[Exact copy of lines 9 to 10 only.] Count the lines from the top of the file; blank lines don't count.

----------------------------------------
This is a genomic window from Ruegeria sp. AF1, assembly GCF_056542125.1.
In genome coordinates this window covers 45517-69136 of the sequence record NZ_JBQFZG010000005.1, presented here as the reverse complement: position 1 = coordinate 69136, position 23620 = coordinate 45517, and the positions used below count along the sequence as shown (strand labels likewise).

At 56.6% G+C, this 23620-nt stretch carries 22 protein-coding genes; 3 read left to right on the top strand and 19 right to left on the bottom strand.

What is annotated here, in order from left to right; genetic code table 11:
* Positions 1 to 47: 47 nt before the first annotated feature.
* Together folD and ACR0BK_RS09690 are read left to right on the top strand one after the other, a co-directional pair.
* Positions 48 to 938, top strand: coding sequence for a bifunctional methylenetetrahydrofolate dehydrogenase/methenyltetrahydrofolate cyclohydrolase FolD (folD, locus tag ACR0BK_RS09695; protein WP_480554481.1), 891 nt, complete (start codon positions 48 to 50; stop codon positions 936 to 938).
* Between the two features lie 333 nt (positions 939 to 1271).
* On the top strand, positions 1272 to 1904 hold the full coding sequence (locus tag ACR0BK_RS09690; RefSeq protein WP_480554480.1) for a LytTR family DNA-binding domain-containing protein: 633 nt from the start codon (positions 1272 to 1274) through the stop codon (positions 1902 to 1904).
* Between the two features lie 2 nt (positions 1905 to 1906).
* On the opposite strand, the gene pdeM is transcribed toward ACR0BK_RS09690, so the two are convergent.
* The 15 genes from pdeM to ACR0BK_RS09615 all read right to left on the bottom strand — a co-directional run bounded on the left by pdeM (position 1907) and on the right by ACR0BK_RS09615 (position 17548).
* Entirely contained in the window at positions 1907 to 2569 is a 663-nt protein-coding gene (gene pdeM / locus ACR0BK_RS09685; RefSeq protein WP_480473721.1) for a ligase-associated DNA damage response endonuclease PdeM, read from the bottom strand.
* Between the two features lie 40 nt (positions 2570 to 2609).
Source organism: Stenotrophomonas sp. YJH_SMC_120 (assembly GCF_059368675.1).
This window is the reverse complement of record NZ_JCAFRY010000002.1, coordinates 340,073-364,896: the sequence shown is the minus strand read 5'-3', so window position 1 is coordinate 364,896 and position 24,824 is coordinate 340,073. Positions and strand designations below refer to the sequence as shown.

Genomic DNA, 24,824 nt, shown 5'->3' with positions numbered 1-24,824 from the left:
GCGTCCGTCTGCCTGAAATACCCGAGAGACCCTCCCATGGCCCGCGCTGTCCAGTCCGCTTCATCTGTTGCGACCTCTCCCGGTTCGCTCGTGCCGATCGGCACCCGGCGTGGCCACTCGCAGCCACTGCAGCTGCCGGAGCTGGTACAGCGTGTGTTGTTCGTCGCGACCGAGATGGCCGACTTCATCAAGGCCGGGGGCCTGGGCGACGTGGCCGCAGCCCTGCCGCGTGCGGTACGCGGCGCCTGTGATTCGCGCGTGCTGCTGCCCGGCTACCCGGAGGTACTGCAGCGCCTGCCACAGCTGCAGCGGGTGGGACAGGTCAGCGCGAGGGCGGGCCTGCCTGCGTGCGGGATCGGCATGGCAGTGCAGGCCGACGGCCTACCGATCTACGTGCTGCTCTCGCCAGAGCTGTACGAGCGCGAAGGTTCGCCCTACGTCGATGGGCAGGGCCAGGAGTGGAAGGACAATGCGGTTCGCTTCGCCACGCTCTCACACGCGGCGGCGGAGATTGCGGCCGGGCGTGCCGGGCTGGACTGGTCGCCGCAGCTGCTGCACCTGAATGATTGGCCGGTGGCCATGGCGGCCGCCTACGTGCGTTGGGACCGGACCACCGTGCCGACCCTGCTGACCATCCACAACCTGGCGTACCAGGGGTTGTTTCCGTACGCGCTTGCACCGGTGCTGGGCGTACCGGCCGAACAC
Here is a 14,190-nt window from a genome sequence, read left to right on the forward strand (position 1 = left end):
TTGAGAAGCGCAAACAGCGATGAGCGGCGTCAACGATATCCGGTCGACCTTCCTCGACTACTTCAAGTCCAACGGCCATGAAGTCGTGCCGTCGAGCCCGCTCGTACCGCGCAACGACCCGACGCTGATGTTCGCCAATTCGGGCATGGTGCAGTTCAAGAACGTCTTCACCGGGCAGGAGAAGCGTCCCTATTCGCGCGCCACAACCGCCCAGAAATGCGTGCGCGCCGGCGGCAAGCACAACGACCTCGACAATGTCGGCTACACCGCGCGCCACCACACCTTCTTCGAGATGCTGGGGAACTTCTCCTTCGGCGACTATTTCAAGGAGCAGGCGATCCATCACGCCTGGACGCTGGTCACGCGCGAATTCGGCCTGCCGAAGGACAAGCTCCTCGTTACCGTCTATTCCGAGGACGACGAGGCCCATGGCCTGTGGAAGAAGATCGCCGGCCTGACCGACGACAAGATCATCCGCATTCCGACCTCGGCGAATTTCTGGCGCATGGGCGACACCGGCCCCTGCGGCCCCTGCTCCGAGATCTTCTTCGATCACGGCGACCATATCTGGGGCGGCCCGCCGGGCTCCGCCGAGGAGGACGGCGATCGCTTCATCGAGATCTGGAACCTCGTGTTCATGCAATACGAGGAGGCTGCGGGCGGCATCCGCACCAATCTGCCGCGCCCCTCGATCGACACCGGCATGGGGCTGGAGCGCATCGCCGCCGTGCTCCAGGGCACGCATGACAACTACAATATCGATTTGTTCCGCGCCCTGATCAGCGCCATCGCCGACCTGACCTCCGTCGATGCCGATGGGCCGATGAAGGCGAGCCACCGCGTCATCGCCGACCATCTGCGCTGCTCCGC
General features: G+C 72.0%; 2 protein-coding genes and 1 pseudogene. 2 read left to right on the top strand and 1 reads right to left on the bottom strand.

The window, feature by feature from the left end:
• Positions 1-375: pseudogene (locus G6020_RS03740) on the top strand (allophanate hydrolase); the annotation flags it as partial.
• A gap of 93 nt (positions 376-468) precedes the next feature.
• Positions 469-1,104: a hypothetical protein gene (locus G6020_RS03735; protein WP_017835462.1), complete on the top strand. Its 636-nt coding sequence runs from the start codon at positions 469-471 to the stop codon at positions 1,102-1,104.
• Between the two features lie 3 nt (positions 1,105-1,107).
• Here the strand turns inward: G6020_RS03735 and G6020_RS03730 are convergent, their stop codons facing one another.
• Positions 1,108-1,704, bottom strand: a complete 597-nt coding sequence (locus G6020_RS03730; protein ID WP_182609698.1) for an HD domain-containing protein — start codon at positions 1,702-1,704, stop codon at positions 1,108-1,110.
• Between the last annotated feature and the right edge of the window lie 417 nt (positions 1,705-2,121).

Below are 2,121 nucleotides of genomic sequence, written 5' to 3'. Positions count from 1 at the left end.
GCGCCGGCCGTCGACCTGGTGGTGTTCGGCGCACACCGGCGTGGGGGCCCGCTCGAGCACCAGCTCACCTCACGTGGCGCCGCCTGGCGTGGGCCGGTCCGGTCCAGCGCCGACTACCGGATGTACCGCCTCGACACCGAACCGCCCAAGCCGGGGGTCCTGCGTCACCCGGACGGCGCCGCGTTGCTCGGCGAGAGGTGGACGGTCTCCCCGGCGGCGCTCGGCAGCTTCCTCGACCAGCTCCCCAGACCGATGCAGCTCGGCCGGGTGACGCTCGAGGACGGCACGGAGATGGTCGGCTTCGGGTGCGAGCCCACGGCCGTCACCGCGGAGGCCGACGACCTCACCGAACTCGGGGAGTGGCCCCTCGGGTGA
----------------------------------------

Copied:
* On the top strand, positions 1272 to 1904 hold the full coding sequence (locus tag ACR0BK_RS09690; RefSeq protein WP_480554480.1) for a LytTR family DNA-binding domain-containing protein: 633 nt from the start codon (positions 1272 to 1274) through the stop codon (positions 1902 to 1904).
* Between the two features lie 2 nt (positions 1905 to 1906).